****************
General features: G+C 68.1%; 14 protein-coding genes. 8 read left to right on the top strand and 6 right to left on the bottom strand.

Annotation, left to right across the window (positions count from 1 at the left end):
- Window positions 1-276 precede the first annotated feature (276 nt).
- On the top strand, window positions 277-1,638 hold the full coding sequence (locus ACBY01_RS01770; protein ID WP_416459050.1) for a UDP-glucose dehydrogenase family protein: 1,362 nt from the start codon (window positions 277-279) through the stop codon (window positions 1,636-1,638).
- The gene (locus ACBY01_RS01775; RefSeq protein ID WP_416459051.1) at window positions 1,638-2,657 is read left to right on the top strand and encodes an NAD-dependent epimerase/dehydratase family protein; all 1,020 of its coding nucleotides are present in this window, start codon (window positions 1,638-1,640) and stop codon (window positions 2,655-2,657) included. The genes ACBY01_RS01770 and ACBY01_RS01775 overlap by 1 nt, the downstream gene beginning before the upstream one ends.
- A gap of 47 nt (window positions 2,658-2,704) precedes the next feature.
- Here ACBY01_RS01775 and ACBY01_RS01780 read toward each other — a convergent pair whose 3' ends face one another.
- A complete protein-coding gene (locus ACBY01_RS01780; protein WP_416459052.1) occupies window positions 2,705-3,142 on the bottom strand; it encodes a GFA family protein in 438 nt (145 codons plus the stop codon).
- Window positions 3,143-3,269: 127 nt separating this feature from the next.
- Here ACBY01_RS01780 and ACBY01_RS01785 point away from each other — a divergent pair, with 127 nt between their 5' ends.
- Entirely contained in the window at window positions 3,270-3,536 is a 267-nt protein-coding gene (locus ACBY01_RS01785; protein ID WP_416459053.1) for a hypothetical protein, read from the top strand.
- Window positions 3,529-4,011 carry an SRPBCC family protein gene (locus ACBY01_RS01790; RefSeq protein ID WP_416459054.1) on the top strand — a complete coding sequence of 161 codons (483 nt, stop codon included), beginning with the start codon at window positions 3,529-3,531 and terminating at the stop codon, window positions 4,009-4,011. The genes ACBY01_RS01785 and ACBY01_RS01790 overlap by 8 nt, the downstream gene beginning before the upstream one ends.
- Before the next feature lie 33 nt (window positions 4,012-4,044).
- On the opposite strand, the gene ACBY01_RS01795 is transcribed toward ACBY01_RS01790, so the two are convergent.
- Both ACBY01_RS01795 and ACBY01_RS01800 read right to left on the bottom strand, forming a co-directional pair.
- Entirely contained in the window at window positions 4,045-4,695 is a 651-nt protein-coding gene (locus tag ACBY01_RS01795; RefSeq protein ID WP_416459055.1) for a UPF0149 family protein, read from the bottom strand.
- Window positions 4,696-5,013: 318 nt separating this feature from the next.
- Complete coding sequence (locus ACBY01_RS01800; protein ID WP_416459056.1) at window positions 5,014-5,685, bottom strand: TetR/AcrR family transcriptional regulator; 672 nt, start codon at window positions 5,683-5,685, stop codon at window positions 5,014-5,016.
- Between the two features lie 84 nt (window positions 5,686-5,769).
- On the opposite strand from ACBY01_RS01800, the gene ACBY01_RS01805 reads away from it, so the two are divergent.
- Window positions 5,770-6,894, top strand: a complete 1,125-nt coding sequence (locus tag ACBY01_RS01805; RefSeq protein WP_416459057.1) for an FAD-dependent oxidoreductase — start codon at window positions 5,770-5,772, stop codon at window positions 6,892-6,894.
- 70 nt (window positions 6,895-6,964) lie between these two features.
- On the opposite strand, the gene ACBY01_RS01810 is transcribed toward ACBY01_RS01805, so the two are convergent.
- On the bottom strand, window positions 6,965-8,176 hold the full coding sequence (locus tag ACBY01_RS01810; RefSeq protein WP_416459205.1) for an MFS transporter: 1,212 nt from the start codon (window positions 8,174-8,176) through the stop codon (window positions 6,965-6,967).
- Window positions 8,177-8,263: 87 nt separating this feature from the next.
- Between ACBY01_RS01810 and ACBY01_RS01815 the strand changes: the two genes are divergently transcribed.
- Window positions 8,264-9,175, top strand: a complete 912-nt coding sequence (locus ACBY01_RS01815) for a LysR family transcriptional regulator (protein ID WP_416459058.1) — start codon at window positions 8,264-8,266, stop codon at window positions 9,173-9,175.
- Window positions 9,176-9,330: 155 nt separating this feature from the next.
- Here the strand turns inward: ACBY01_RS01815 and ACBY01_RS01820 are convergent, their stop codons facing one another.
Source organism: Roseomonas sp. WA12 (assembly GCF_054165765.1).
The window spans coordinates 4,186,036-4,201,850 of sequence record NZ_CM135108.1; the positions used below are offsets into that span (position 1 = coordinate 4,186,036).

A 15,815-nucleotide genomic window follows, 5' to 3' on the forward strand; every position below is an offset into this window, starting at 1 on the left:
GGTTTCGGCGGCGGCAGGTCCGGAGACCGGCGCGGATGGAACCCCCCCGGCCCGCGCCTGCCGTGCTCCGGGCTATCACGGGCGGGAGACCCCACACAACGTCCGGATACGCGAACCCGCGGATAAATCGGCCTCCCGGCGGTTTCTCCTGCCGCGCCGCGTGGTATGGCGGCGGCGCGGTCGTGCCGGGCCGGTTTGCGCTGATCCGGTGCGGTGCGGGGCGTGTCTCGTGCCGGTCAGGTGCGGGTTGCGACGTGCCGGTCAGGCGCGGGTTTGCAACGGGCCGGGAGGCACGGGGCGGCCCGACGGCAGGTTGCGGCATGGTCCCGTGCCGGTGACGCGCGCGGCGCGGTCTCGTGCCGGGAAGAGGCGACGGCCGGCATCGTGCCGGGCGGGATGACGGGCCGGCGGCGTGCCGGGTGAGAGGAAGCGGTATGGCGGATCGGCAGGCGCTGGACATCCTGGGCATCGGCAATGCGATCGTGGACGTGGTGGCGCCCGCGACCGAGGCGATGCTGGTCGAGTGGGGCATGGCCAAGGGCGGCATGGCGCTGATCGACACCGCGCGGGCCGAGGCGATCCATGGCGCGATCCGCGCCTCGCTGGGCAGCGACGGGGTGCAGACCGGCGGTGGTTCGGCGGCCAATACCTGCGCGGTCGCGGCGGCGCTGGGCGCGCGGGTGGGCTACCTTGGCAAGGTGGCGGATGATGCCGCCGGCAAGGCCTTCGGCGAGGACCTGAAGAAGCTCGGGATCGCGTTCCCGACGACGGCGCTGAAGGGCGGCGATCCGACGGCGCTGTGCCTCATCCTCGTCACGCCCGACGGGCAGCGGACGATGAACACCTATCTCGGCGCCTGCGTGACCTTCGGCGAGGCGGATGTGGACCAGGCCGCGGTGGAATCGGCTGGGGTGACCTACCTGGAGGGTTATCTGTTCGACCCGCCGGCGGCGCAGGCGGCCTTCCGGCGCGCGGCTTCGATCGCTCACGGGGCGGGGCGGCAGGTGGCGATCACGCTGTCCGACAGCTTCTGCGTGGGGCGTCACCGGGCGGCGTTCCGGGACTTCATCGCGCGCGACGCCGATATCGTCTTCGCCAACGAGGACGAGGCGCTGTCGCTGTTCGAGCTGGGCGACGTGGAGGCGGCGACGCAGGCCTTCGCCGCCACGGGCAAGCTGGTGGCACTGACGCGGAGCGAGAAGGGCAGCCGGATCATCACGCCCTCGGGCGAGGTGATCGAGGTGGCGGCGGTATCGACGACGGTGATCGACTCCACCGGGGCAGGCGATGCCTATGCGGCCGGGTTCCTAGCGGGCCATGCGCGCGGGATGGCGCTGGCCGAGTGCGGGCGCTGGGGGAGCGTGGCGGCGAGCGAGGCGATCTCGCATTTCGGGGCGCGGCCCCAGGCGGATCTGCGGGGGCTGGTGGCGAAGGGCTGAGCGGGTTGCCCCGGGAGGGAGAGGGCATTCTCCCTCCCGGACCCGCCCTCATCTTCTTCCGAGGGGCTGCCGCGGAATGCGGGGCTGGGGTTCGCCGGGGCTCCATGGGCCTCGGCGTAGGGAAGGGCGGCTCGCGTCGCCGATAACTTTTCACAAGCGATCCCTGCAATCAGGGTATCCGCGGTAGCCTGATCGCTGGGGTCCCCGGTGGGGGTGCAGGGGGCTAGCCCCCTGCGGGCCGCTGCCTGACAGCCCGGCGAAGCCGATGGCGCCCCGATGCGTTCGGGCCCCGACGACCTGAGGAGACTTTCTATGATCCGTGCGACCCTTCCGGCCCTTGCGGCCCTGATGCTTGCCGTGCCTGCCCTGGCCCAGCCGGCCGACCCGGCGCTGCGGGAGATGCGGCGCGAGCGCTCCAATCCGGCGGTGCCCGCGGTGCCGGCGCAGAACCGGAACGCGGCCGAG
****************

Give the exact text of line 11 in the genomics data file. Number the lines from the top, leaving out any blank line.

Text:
- Entirely contained in the window at window positions 3,270-3,536 is a 267-nt protein-coding gene (locus ACBY01_RS01785; protein ID WP_416459053.1) for a hypothetical protein, read from the top strand.